The questions and criticisms kept hitting 23andMe hard and fast. Soon, it was more than ethicists, journalists, and politicians who were hammering away at 23andMe. The FDA got involved, too, and in 2013 the agency fired a warning letter at the personal genetics company. No more tests. All of a sudden, Anne’s business was caught in a regulatory net, and no technological innovation from her Silicon Valley friends could help her escape it. The bureaucracy had her trapped.
Anne’s Marriage Woes Add to Her Professional Challenges
Around the same time that the FDA began strangling her business, the oxygen was also cut off from her marriage. Anne and Sergey divorced in 2015 after eight years together. Their separation and her husband’s alleged affair both landed Anne’s name in the public eye at the worst possible time for 23andMe. Still, Anne was never one to shy away from conflict. She was a Wojicki, after all, and stick-to-it-iveness was woven into her DNA.
Within two years, she had secured FDA approval to go forward with her test kits, plus, she had launched a new relationship with Alex “A-Rod” Rodriguez (the two have since split). Anne and her company were back on top.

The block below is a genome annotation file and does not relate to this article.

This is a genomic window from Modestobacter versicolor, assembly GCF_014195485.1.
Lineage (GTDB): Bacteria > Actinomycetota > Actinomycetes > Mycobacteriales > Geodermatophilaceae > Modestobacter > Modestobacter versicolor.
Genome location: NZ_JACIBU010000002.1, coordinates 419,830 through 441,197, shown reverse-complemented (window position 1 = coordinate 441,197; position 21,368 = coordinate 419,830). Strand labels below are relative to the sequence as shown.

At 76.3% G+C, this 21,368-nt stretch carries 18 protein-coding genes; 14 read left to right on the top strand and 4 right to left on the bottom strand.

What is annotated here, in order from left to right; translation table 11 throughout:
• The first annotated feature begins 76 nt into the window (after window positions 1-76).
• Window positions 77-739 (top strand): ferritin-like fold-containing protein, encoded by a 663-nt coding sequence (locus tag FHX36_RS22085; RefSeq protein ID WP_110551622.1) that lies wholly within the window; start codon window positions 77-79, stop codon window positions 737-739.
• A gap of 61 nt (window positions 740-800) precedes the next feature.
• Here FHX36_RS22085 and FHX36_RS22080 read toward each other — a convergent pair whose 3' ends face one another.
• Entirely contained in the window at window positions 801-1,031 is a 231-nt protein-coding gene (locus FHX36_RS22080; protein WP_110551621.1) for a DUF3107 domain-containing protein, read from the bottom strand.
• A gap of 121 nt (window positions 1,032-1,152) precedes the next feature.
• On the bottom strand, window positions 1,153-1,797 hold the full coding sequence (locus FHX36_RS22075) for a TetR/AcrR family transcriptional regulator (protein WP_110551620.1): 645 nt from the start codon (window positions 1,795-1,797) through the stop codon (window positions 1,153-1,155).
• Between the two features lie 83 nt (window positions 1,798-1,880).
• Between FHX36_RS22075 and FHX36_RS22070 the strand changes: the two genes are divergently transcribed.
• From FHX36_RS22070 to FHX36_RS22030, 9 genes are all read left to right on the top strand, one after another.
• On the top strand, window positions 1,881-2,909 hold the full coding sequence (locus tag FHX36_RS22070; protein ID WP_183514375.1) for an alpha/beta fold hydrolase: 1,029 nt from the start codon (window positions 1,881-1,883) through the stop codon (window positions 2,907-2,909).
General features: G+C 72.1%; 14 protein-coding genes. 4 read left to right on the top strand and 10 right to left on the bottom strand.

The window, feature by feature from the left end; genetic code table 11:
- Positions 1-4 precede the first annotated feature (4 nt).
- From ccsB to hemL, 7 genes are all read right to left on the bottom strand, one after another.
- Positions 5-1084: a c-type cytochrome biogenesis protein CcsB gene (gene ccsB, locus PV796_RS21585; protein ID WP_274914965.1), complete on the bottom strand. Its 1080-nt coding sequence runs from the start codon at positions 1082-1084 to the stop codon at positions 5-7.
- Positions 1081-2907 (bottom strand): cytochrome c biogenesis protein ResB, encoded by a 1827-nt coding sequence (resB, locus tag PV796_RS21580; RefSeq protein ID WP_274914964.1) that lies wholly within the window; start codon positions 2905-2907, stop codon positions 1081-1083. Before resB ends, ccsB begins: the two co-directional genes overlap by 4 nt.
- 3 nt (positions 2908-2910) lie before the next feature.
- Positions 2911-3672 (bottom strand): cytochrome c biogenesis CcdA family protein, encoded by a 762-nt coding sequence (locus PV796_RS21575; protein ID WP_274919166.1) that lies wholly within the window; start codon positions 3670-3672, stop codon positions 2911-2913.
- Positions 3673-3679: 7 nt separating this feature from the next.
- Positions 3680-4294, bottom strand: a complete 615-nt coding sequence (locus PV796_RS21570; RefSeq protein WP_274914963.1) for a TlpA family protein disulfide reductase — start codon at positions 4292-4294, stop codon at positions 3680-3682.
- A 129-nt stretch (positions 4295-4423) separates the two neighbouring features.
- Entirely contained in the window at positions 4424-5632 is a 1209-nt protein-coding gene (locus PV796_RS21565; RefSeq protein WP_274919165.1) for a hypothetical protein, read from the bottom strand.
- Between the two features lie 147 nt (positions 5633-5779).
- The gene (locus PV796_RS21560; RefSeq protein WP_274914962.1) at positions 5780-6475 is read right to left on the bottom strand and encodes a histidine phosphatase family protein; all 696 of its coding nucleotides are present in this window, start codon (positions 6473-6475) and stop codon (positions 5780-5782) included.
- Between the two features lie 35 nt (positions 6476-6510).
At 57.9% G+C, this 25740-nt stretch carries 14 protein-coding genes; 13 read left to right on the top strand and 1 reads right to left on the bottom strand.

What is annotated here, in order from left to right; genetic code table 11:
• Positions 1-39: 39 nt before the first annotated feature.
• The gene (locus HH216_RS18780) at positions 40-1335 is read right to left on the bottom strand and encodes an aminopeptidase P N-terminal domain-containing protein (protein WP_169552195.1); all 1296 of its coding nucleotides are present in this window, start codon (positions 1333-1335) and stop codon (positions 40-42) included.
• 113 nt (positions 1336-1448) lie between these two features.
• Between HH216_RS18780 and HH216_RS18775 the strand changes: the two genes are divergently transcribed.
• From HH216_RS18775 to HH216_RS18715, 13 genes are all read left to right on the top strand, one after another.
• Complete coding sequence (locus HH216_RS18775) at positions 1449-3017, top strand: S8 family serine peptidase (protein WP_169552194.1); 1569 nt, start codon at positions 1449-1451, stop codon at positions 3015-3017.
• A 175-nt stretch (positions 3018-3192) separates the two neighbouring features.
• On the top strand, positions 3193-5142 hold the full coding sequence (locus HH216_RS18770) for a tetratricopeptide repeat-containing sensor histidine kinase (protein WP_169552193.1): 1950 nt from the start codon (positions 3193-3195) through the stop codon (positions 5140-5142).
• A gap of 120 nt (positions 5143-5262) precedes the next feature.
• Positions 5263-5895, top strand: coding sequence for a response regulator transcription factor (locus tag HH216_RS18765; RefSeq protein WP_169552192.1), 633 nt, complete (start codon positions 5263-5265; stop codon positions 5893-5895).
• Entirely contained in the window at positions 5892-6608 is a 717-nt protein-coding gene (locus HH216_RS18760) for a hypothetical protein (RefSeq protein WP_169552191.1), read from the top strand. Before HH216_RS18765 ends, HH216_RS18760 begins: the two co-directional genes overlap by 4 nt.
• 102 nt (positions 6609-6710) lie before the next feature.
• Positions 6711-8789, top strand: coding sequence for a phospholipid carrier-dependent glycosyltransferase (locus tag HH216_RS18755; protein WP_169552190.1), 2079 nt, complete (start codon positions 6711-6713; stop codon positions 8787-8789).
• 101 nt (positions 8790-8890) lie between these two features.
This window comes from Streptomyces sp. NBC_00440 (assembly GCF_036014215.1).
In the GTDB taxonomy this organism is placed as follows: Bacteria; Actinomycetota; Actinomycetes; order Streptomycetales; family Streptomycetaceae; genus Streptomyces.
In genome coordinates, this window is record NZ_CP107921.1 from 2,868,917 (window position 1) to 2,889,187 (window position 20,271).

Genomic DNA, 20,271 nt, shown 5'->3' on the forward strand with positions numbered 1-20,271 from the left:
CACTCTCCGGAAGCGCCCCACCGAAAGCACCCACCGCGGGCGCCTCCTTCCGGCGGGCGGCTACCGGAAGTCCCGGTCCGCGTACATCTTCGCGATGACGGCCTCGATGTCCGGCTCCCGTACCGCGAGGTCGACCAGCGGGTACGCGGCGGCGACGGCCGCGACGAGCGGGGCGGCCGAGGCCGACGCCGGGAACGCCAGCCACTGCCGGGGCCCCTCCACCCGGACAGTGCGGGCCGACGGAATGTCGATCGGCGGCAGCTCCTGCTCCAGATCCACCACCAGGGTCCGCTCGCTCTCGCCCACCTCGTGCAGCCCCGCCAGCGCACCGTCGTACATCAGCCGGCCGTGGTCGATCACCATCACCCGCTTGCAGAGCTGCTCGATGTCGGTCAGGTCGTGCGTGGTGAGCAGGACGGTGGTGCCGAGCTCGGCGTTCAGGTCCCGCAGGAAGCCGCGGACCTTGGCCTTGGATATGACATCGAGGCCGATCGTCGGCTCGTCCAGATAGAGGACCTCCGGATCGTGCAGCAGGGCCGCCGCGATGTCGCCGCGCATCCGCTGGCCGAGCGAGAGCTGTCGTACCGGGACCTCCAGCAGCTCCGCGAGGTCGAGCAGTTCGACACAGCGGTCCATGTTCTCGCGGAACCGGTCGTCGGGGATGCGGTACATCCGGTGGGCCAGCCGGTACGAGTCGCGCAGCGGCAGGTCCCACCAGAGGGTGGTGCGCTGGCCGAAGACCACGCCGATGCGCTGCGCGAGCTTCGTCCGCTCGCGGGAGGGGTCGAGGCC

Questions linger around both 23andMe and the business in which it operates, though. While ordinary Americans seem to enjoy the personal discoveries that genetic testing affords them, conflict swirls around the tests and the data they generate.
The Future of Genetics and the Business of Personal Testing
“Genetic testing is the future of healthcare,” Business Insider proclaimed in early 2019, “but many experts say companies like 23andMe are doing more harm than good.”
Soon, however, 23andMe may seem tame when observers note what’s coming next: new companies are actually considering paying Americans for their DNA. That’s right. You could sell your genome to a medical research company. You might not find out if you’ve got unknown family members using this model, but you will get about $20 for letting someone know the unique details of your cellular makeup.
Undoubtedly, questions around the nexus of science, entrepreneurship, and technology will go on for a long time. For now, though, Anne remains at the forefront of her industry, arguing passionately that what she does gives people a louder voice in healthcare. And it’s unlikely she’s going anywhere. Entrepreneurship, after all, is encoded deep in her genes.
Anne’s Advice on Entrepreneurship
What do Anne’s business stories mean for your small business? Here’s what she has to say about entrepreneurship: